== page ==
The IPO market has become more active as underwriters try to push through deals before we hit the holiday doldrums. There are only a couple of actionable weeks left until portfolio managers and traders close up shop for the year and liquidity dries up.
One of the most recent companies to take advantage of the liquidity is Archipelago Learning (ARCL) which was offered to investors at $16.50 on November 20. The Underwriters (Bank of America / Merrill Lynch and William Blair) did a good job of pricing the deal attractively for investors and developing interest in the company. On the first day of trading, the stock closed at $18.77, good for an initial gain of 13.75%. Since that time, the stock has pulled back to just above the IPO price, an important level that BAC will likely defend.
Looking at the company, Archipelago has built a line of subscription based online educational products which are predominantly sold to the Kindergarten through 12th grade schools. During the 2008/09 school year, the products were used by 8.9 million students through a relationship with 21,000 different schools in all 50 states. While the company has already penetrated a very large geographical footprint, management estimates that they only represent 17% of the available schools with 94,000 public and 24,000 private schools as potential clients.
As a growth strategy, the company is not only looking to expand into new schools, but also to increase the revenue within its existing client base. The products used by high-school students typically carries a higher price point and stronger margins than lower grade products, and there is potential to develop new products which could assist with the company’s existing initiatives to expand into the college and post-graduate markets.
According to the terms of the IPO prospectus, the company sold 3.1 million shares with selling stockholders also selling 3.2 million shares. As it turned out, another 937,500 shares were sold by the selling shareholders to meet the strong demand for the deal. The primary selling shareholder was Providence Equity Partners which still retains a 54.9% position in the company. Over the next several months, investors are likely to worry that Providence will liquidate its position. But for today, there is a lockup on these shares and so the overhang should not play heavily into the price of the stock.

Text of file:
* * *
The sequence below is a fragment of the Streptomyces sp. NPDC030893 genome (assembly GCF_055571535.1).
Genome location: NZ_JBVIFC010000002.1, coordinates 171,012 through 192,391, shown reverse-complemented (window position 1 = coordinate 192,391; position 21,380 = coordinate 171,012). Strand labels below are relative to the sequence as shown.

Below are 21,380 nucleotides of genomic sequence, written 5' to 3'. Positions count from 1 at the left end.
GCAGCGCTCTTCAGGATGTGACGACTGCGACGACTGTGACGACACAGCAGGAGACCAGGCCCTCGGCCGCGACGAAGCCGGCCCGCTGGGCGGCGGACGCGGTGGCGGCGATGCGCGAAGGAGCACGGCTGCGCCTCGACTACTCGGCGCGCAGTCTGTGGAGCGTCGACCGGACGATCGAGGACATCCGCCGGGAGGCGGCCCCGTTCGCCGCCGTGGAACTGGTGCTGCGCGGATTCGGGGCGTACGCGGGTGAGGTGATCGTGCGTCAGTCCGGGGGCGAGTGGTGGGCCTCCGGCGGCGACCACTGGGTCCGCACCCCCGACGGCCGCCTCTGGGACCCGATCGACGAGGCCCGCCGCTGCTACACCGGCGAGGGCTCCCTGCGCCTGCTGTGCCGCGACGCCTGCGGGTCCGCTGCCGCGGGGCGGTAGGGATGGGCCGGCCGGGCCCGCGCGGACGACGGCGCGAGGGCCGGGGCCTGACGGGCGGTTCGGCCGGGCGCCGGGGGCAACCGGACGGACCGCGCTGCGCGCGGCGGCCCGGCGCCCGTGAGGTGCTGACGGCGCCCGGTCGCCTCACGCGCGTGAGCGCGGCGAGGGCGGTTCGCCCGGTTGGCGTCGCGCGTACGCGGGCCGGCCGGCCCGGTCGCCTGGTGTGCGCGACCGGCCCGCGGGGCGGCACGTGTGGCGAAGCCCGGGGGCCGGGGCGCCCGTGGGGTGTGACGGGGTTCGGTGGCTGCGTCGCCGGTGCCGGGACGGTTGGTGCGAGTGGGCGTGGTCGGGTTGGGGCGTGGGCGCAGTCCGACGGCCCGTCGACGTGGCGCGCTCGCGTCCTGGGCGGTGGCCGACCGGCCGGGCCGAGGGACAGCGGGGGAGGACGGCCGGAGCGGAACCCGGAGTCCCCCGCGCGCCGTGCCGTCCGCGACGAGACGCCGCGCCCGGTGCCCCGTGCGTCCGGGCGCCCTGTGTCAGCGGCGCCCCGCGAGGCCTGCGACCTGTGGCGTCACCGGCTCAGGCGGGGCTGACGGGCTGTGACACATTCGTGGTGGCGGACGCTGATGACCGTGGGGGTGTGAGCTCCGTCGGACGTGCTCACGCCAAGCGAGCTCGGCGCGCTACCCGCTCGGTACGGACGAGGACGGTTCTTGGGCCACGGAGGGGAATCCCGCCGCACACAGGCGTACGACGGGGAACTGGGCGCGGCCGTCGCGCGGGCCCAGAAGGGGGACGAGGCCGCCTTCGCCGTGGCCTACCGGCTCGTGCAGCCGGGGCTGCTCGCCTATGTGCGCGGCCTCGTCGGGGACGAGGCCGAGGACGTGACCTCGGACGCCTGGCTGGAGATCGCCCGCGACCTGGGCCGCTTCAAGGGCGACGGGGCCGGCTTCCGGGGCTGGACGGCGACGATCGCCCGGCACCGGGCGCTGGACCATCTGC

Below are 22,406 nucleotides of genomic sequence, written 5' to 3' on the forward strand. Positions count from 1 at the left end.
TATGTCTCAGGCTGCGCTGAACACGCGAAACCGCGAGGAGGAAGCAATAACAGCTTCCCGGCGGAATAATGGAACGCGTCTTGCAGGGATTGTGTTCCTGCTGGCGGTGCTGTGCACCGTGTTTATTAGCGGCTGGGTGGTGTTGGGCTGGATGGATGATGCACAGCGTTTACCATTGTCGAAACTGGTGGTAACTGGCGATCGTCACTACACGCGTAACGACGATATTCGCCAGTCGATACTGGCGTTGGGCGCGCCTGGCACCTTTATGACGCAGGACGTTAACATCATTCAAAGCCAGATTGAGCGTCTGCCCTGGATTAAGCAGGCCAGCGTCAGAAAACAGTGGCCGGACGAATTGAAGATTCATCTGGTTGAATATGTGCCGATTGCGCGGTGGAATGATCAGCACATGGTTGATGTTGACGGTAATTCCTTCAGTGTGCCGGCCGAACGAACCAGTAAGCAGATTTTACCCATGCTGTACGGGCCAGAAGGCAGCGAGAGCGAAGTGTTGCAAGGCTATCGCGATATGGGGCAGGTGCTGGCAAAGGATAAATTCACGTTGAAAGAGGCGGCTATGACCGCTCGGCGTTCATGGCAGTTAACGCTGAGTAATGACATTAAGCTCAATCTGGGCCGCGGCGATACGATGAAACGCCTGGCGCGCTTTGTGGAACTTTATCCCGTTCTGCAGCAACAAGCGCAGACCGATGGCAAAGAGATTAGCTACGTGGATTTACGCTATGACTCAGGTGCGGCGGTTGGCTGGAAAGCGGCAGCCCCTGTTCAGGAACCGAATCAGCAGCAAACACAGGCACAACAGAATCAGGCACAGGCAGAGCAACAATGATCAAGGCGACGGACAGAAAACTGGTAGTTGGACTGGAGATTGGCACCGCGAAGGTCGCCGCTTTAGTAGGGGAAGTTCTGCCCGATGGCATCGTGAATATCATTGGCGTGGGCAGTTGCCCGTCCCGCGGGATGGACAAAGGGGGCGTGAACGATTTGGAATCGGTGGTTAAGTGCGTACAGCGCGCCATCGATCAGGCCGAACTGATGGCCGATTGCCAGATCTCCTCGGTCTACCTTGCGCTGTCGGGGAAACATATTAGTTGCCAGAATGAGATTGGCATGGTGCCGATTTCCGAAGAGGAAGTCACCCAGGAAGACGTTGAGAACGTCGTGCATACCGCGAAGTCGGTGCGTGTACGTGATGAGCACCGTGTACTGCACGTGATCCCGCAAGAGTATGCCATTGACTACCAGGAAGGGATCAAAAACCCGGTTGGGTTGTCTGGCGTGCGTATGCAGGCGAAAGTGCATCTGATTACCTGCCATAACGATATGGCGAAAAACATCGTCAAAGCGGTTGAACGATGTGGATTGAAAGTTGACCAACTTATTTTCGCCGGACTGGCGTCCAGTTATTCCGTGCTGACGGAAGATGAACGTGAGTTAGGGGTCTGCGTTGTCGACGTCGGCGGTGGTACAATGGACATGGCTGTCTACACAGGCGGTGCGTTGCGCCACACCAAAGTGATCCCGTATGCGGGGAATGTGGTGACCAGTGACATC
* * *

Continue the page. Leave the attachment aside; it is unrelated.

The company indicated that it would use the proceeds from the sale for “general corporate purposes” which means very little to us as investors. Given management’s desire to grow the company and expand its client base, I would expect much of this capital to be used for marketing and promotional initiatives. The company has $61 million in debt, so the additional capital could theoretically be used to create more financial stability.
Archipelago is at a critical spot where revenues are just barely covering fixed costs and beginning to provide the company with a profit. The pro-forma model for the year ended 12/31/2008 shows that the company would have earned 3 cents a share, and with the lower interest expense this year, the company was able to clear 17 cents per share in the first three quarters. If management is successful at integrating its programs in a wider base of schools, the earnings growth could expand exponentially.
Most IPOs are heavily influenced by the underwriters in the first few weeks of their existence. It’s important to the underwriters that the deals are profitable to investors because that will allow them to efficiently market the next deal and investors will have confidence in the company’s ability to price the IPOs attractively. With that in mind, ARCL is now trading just above the $16.50 IPO price and is likely being supported by Bank of America. This offers us as traders a great risk/reward spot to buy on the expectation that the stock will be bid higher by IPO investors and the underwriters.
If we are wrong and the stock breaks below $16.50, we will quickly sell and realize a small loss. (I would give the stock 20 or 30 cents below the IPO price but not much more room than that.) On the other hand, the potential for the stock to trade back up to $18.50 or even its high at $19.50 is fairly good. I would welcome a trade that allows me to risk 50 cents with the potential for a 2 dollar or 3 dollar gain.
One caveat is that there is very little volume in this new issue. That means it is much easier for large blocks of stock to push around the price – and so we will have to endure more volatility. If the stock breaks $16.50, it could very quickly continue lower before you exit the stock. But by the same token, if it is bought by a large institutional investor, there is a good chance the order would push the stock significantly higher. So consider putting a small amount into this position and maintaining a close stop.
Disclosure: Author does not have a position in ARCL